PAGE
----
5. Physical Retail stores have lost the ability to turn a profit unless attached to a one stop business model (i.e Walmart, Hastings, Best Buy, etc.). As a result the true music pushers, independent music retail stores, are almost extinct.

6. Traditional radio, though still an important promotional front, has lost much of its glory to the on demand world of iPods, satellite radio, and Internet radio. It has therefore become increasingly more difficult to predict market trends without a standard radio format to follow. The result is a much higher risk/return ratio for funding partners (Labels, Publishers, etc..), which in turn limits the number of acts that ever see a major market entry.

7. The RIAA in an attempt to combat the growing number of music pirates, proclaimed war on piracy by means of civil suits with individual copyright infringers. Many average American citizens were made an example of with outrageous and bizarre settlements. The music industries’ minds were in the right place. They had intended to create the perception of risk for stealing music and in turn, change consumer thinking. In the end however, it only generated a false image of a “Greedy Recording Industry”. This wall between the consumer and the industry has instead furthered the cause for this viral pirating trend.

8. Video and audio sharing networks act as a breeding ground for the spread of illegal music in the form of audio and videos. These new networks cut into the profits of funding partners (labels, publishers, etc.) yet act as a wonderful way for independent artists and major artists alike to receive viral promotion. In addition, simple mathematics states that all of the illegal media sharing portals can not be shut down. Lawsuits cost money, and the recording industry doesn’t have much. Instead, the industry goes after the major outlets one at a time. But for every 1 that is shut down, 7 more are built in its place. Let us just say that this fire is out of control.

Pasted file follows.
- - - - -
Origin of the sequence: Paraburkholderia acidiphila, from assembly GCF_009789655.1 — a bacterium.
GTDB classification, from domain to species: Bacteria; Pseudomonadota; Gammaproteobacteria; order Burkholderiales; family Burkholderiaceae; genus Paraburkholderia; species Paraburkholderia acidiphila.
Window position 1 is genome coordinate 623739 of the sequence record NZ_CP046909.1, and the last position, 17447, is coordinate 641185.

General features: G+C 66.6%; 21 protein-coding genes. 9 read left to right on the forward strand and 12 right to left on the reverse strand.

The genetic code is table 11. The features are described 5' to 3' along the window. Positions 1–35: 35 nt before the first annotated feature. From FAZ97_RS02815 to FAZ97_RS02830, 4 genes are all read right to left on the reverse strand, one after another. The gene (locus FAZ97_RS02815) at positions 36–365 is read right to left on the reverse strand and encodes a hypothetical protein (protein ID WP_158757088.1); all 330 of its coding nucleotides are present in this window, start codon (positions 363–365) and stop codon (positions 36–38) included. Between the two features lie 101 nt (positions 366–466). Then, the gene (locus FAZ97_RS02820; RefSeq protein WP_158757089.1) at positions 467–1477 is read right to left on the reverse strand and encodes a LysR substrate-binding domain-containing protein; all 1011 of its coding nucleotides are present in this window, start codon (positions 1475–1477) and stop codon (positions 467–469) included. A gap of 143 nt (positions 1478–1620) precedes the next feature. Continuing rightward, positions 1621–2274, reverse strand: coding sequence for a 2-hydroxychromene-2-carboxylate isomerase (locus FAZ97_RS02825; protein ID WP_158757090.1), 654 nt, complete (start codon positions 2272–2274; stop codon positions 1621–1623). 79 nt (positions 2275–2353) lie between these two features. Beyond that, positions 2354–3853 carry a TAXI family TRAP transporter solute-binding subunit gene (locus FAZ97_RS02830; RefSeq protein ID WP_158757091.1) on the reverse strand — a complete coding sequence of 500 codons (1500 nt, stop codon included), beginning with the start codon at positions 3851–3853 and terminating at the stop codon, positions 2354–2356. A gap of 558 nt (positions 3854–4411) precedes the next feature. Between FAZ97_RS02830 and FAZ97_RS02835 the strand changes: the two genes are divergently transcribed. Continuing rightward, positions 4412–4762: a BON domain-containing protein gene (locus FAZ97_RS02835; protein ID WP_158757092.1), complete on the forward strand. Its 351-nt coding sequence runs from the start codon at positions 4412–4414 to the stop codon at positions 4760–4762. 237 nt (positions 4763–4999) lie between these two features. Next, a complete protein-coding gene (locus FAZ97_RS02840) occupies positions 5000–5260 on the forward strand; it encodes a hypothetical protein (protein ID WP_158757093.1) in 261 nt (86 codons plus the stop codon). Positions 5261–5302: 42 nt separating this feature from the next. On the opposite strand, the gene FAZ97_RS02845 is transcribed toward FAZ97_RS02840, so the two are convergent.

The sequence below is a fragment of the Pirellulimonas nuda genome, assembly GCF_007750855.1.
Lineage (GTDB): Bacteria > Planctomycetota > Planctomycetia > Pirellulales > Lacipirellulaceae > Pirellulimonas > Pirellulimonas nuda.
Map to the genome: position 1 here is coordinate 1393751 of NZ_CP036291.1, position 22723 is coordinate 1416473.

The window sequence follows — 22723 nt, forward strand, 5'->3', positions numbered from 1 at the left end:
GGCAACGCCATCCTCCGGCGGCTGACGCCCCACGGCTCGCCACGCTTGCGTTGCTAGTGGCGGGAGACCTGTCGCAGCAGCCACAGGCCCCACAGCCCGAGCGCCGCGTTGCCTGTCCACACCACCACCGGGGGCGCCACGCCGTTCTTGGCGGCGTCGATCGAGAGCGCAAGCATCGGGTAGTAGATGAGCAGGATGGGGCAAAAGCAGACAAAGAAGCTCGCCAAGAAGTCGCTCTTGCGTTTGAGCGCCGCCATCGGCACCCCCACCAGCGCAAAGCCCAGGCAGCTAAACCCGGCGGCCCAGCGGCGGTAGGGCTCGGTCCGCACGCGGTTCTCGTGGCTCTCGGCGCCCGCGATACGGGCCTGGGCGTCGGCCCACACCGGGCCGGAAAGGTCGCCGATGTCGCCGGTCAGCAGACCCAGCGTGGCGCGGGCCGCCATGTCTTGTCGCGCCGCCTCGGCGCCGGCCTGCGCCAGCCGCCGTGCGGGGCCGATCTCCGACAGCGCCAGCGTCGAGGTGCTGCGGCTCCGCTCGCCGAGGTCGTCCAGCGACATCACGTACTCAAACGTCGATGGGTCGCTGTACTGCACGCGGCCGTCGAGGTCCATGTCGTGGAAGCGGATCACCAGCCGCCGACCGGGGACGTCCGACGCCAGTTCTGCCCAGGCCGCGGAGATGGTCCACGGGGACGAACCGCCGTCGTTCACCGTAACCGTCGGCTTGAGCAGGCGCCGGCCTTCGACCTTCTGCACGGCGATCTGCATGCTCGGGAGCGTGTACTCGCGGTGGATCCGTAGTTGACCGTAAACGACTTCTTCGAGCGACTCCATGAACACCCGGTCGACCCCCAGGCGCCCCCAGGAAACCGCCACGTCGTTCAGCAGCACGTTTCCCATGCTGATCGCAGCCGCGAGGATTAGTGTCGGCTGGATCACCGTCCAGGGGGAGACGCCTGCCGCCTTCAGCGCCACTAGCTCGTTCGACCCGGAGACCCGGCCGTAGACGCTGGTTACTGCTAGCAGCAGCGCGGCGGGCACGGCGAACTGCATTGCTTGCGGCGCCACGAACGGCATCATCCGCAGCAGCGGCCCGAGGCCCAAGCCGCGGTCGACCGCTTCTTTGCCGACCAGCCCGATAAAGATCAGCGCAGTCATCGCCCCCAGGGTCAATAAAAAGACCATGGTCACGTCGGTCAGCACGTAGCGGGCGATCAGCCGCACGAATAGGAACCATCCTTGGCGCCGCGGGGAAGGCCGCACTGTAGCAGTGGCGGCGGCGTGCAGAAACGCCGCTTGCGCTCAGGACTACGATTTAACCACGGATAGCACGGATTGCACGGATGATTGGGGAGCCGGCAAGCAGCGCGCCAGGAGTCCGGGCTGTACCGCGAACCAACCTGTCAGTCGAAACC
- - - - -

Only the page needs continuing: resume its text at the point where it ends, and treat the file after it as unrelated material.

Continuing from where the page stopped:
9. And let us not forget, stealing music is still more convenient to the average consumer than buying music. In addition, the only way to fully shut down music piracy would be to turn on “Big Brother” and violate very important privacy privileges. Therefore, it can never truly be stopped as long as we live in a democratic society. The solution must lie in connotation and change. Though it may appear that the RIAA is doing more harm then good, they have it right. The battle ground is in the mind.

10. (Addition) The music industries, both production and business, are now intimately and infinitely tied to digital and to the Internet. The systems that govern digital music across the web are not yet fully realized by the core of the music Industry. A clear vision for the future of these newlyweds (music and Internet), has not yet been defined. The marriage is still rocky and working out its kinks. The solution can be found in the collective mind of the industry. To quote our motto, “We must unite to restore.”

11. (Addition & Invitation) The Live Scene

The first round of comments from the Linkedin music business network laid claims to a crisis within the live music scene. The live scene has been neglected by this article. I invite anyone who works in live sound to help me analyse this market niche for problems. Your collective wisdom will greatly aid me in future editions of this article as I seek to once and for all define the music industry crisis.